Jamaica Carnival Is a Colorful Dream of a Celebration

Jamaica Festivals
by Rulo Luna Ramos Apr 17, 2024

It’s strange to feel like you know both so much and so little about a country. For me, that’s how I’ve always felt about Jamaica. Bob Marley, the Rastafari Movement, ganja, reggae, dancehall, Usain Bolt, the colors of the Jamaican flag… those elements reminded me of the Jamaica I thought I knew. But when I touched down at the airport, seeing the Blue Mountains towering over Kingston Harbour, I realized it wasn’t as familiar as I thought.

As my van drove me from the airport, on the left side of the road, I realized I had lots to discover about the island nation. With each mile we drove, the island’s beauty was unveiled before me. And from what I could see, it looked as inviting and refreshing as a bottle of the country’s beloved Red Stripe beer.

I arrived in Jamaica with the intention of photographing one of the wildest Carnival festivities in the world. But secretly, I also wanted to close the gap between the Jamaica I thought I knew, and the reality of being there. Fortunately, my quest to experience a deeper side of Jamaica paid off, and I ended with so much more than just Carnival photos.

Here’s everything I got to experience during my visit, and why I can’t wait to go back and get to know the island and its culture a little better.

Jamaica Carnival is a colorful, thriving celebration

The Sunday Road March is the main event of Jamaica’s multi-week Carnival season. Thousands of people take the streets of Kingston, Ocho Ríos, and Montego Bay in multi-town events full of music and some of the most vibrant costumes you’ll ever see.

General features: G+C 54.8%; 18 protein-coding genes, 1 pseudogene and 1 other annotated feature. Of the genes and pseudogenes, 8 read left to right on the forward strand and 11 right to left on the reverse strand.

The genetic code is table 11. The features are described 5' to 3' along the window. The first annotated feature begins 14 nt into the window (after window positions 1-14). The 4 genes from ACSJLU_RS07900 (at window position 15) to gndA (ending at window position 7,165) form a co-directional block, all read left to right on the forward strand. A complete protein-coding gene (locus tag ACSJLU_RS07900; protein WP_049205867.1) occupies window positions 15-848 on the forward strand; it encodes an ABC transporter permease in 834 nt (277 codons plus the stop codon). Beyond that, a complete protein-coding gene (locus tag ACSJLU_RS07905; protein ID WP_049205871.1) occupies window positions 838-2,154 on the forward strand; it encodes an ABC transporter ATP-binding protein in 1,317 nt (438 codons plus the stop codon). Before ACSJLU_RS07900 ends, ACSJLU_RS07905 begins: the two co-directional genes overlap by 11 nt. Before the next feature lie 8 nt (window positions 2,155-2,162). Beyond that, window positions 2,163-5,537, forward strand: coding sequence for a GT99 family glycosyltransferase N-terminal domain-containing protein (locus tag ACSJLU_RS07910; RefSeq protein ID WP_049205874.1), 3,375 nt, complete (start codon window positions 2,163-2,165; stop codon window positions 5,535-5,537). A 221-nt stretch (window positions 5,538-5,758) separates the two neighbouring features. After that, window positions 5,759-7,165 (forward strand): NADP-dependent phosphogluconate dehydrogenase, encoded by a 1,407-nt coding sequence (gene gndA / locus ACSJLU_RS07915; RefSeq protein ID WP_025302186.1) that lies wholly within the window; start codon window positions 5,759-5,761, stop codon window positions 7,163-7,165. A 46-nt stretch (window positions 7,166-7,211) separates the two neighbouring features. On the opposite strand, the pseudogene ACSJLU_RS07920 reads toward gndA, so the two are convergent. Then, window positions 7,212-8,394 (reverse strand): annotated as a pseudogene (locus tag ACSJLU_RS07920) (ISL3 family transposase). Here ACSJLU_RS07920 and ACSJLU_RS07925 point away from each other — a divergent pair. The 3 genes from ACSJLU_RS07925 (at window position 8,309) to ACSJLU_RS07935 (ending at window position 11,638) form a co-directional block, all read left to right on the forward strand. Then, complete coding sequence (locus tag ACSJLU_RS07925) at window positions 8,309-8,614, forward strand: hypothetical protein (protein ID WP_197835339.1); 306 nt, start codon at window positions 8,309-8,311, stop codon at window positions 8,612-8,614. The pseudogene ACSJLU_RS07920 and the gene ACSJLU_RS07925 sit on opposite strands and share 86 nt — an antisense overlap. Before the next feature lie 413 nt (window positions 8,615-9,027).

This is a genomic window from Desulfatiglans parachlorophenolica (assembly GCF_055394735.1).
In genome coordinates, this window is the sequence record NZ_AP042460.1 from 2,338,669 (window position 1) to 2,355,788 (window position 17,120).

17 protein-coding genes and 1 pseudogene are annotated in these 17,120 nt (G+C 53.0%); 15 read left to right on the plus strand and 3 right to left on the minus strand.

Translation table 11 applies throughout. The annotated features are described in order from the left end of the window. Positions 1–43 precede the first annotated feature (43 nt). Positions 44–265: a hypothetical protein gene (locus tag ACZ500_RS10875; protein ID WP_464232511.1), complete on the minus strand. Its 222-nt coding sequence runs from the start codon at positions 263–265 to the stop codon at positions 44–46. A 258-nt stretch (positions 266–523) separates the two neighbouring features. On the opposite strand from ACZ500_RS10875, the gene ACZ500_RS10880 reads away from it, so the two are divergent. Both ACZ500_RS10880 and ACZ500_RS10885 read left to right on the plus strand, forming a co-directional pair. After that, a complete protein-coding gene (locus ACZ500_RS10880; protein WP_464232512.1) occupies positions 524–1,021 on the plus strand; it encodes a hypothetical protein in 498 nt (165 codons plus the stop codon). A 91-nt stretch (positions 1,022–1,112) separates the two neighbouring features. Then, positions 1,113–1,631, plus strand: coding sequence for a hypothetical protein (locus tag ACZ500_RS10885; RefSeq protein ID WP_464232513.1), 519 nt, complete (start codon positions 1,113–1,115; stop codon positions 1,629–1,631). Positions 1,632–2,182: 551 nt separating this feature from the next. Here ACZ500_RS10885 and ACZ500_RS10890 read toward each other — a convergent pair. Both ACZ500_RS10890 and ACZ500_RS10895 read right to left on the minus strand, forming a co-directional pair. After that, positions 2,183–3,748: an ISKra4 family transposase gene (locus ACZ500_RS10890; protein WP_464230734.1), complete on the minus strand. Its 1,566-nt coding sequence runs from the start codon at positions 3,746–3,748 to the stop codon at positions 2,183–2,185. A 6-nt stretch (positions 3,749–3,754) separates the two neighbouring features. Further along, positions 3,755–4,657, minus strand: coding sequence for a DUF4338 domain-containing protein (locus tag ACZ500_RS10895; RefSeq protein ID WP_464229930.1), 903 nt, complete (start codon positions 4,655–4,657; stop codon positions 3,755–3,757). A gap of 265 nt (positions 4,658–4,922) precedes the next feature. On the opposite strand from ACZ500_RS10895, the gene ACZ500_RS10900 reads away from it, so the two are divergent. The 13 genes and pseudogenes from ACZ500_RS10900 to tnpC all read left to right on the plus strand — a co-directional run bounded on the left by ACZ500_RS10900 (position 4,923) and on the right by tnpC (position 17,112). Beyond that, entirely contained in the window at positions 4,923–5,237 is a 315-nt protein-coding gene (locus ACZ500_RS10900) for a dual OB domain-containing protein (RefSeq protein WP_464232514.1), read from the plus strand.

The pictures here are from the Kingston Road March on April 7, 2024.

Streets are full of color and celebrations of culture

Street art is strong in Jamaica, with various murals celebrating Jamaica’s culture everywhere from the Kingston Harbour to the back alleys of Ocho Ríos. Most of the murals portrayed here are from Water Lane in Kingston, produced and maintained with the help of Kingston Creative, a non-profit organization transforming this section of the city into a multidisciplinary arts district.

Celebrating a true Jamaican legend

The Bob Marley Museum is in the musician’s former home in Kingston. The place is a tour de force for every Bob Marley fan, but also for those who appreciate music history in general. A major highlight is Marley’s studio, unaltered from his recording days.

Also worth mentioning is the collection of the musician’s most iconic possessions, like his famous 1976 Land Rover. Photos of Marley himself decorate the walls as a reminder that this legend of a man once occupied the same space you’re standing in.

History lessons at Devon House Heritage Site

The Devon House Mansion is one of Jamaica’s better-known historic landmarks. This palatial, tropical manor was once the property of Jamaica’s first black millionaire, George Stiebel. Now, the manor and its gardens house shops and renowned restaurants.

Jamaica Carnival’s party scene rivals bigger celebrations

The Road March might be Carnival’s main event, but it’s not the only party taking over the streets of Jamaica during this time of the year. Carnival-related events are frequent nearly everywhere on the island, and you could easily party both day and night if you’re up for it.

These photos are from two separate events: a nighttime “Tailgate Party” in the heart of Kingston, and a “Breakfast Party” in the outskirts of the city.

A peaceful haven in the middle of the city

An afternoon walk took me to Emancipation Park, a public park built to commemorate the end of slavery in the Caribbean. It had a peaceful atmosphere that contrasted with the Jamaica Carnival activities around town, with families relaxing under big tropical trees and photographers using the beautiful setting as the perfect backgrounds for photo sessions. The park also contains several sculptures of Jamaica’s national heroes, and a monumental sculpture at the entrance, called “Redemption Song.”

An offshore white-sand paradise

A short boat ride from Port Royal in Kingston can take you to one of several white-sand cays. These small islands are an ideal option for enjoying a day of sun and sand near Kingston, since the city itself doesn’t have a proper beach. These photos are from near Maiden Cay during a post-Carnival event. It was lively on land, but I’m told that this small sand island is a much more quiet destination during the rest of the year.

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